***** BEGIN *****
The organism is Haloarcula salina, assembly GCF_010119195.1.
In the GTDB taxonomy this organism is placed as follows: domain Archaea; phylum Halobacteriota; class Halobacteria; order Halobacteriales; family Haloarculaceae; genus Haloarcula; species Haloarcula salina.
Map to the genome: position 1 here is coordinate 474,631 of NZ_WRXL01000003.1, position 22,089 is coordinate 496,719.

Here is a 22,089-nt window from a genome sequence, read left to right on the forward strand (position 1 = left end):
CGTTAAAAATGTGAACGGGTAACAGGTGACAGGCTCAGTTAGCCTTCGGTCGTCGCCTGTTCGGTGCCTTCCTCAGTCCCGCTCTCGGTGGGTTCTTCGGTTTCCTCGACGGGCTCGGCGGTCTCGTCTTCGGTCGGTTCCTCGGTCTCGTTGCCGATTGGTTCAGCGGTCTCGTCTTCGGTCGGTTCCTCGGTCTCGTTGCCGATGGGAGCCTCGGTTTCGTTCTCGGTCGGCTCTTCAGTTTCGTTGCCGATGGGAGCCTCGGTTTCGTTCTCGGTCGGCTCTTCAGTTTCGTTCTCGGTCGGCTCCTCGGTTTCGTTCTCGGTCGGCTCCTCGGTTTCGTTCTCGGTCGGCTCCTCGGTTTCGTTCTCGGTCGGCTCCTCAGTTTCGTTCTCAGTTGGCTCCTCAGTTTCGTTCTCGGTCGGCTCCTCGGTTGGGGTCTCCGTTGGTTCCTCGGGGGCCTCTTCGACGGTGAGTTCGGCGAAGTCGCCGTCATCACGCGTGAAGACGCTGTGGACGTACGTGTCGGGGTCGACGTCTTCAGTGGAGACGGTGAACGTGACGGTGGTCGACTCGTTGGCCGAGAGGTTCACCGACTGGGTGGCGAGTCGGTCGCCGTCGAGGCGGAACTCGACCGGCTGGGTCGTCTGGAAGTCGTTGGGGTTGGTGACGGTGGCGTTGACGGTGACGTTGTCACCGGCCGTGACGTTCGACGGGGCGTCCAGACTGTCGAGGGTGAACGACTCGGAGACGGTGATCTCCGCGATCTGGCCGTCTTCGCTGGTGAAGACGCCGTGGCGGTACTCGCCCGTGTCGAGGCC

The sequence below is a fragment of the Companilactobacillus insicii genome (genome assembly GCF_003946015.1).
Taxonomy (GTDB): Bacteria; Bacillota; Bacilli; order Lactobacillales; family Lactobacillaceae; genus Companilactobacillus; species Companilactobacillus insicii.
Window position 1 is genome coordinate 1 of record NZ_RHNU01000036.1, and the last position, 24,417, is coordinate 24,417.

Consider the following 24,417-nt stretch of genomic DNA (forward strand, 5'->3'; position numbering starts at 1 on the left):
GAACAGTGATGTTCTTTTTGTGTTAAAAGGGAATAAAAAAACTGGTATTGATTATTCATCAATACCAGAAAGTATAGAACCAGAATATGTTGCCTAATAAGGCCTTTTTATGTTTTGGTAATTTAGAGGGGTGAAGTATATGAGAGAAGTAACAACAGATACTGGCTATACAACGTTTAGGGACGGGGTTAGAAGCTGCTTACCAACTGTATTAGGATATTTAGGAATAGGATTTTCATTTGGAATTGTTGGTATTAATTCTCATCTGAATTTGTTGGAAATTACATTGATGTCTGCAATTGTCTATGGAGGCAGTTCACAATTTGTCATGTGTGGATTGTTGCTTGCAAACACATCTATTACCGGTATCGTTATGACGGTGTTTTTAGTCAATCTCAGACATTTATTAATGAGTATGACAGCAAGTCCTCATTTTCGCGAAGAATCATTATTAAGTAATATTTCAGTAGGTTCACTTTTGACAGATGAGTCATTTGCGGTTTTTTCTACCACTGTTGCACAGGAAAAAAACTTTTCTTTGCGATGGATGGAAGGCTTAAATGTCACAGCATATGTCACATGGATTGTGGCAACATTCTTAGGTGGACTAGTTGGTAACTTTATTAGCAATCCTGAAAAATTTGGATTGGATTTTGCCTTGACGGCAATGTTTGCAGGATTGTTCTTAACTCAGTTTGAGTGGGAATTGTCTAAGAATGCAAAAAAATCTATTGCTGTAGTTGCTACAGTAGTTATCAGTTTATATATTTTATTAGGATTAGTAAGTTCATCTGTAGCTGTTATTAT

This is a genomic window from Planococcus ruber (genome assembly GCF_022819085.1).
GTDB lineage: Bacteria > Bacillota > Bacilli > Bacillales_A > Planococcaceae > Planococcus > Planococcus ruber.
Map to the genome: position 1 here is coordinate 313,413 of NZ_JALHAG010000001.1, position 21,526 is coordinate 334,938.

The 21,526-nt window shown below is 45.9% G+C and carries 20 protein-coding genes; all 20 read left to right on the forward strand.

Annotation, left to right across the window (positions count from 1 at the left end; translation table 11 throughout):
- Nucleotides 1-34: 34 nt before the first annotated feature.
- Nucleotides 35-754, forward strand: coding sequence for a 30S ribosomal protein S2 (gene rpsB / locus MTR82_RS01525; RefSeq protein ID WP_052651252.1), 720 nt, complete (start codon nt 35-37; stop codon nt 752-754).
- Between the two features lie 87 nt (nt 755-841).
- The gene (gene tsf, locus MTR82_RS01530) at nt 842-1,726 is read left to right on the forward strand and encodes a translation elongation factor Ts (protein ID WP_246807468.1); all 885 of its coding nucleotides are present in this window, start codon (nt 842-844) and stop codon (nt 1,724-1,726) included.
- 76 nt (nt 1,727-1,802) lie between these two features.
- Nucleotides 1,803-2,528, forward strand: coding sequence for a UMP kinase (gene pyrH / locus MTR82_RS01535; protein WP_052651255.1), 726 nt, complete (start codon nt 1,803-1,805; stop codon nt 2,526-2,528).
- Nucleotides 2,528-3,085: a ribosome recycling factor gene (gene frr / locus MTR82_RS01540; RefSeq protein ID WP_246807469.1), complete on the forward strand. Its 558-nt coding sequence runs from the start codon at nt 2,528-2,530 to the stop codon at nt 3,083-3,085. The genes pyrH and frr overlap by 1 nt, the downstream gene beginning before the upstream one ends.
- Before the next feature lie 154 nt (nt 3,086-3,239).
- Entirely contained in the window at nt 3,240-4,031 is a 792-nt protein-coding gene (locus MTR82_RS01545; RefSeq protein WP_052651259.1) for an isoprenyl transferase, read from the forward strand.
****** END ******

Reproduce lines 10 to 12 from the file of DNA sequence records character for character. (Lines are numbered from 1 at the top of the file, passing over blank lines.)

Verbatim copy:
GAACAGTGATGTTCTTTTTGTGTTAAAAGGGAATAAAAAAACTGGTATTGATTATTCATCAATACCAGAAAGTATAGAACCAGAATATGTTGCCTAATAAGGCCTTTTTATGTTTTGGTAATTTAGAGGGGTGAAGTATATGAGAGAAGTAACAACAGATACTGGCTATACAACGTTTAGGGACGGGGTTAGAAGCTGCTTACCAACTGTATTAGGATATTTAGGAATAGGATTTTCATTTGGAATTGTTGGTATTAATTCTCATCTGAATTTGTTGGAAATTACATTGATGTCTGCAATTGTCTATGGAGGCAGTTCACAATTTGTCATGTGTGGATTGTTGCTTGCAAACACATCTATTACCGGTATCGTTATGACGGTGTTTTTAGTCAATCTCAGACATTTATTAATGAGTATGACAGCAAGTCCTCATTTTCGCGAAGAATCATTATTAAGTAATATTTCAGTAGGTTCACTTTTGACAGATGAGTCATTTGCGGTTTTTTCTACCACTGTTGCACAGGAAAAAAACTTTTCTTTGCGATGGATGGAAGGCTTAAATGTCACAGCATATGTCACATGGATTGTGGCAACATTCTTAGGTGGACTAGTTGGTAACTTTATTAGCAATCCTGAAAAATTTGGATTGGATTTTGCCTTGACGGCAATGTTTGCAGGATTGTTCTTAACTCAGTTTGAGTGGGAATTGTCTAAGAATGCAAAAAAATCTATTGCTGTAGTTGCTACAGTAGTTATCAGTTTATATATTTTATTAGGATTAGTAAGTTCATCTGTAGCTGTTATTAT

This is a genomic window from Planococcus ruber (genome assembly GCF_022819085.1).
GTDB lineage: Bacteria > Bacillota > Bacilli > Bacillales_A > Planococcaceae > Planococcus > Planococcus ruber.